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OMAHA, Neb. (AP) — The Nebraska State Patrol and other agencies have successfully coordinated a delivery of potentially lifesaving medicine from Omaha to a children’s hospital in Colorado.

The Children’s Hospital Colorado in Aurora requested a rare medication from the University of Nebraska Medical Center late Tuesday evening, according to Nebraska Medicine spokeswoman Taylor Wilson. The medicine treats amoeba-related infections.

The weather was too rough to fly the medicine from eastern Nebraska, so Nebraska Medicine contacted the State Patrol to help relay the medicine 540 miles (869 kilometers) to the hospital.

“All they tell us is there’s a child that really needs this and it’s a critical moment,” Patrol Lieutenant Matt Sutter said. Troopers weren’t given any further information about the child’s condition, he said.

The request was the longest distance patrol officers have transported medical necessities under an urgent time frame, according to Sutter.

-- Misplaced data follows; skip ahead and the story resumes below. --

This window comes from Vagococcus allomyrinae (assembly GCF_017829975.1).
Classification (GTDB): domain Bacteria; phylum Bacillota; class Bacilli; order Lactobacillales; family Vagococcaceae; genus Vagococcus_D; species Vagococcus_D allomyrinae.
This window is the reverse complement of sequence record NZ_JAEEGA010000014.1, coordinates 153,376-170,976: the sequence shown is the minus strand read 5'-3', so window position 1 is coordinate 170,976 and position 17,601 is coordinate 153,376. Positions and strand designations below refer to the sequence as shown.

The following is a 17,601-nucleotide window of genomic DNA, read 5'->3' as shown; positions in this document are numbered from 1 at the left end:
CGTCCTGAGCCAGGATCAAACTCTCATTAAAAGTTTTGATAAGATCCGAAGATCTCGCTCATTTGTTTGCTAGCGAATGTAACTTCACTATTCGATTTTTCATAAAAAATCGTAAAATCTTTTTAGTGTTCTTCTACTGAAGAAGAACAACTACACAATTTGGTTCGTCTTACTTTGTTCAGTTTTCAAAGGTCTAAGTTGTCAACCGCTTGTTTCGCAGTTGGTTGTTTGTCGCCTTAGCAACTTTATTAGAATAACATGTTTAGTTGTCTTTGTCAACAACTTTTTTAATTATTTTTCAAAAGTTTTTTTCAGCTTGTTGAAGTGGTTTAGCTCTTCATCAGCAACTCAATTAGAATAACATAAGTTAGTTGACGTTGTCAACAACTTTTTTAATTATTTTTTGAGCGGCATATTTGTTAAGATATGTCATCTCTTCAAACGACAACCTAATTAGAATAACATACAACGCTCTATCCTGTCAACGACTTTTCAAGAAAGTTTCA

Nebraska troopers needed to drive the drug closer to the state’s western border with Colorado, where they would pass off the medicine to the Colorado State Patrol.

The effort included seven troopers, who would hand the package off to the next patrol car in the relay. Sutter tracked the medicine across the state while monitoring weather and air-transport options.

Weather conditions in western Nebraska improved so troopers passed the medication to an airplane pilot in North Platte, who flew the drug to a Colorado airport near the hospital. The medicine arrived at the hospital early Wednesday morning. The transportation totaled less than 6 hours from when the first trooper started the relay.

“We try to look at it from the perspective of what would we want the state patrol to do for us if we were that family in that situation?” Sutter said. “When you put things in that perspective and you use that empathy as your measuring stick it’s amazing how all the resources come together and ultimately do the right thing.”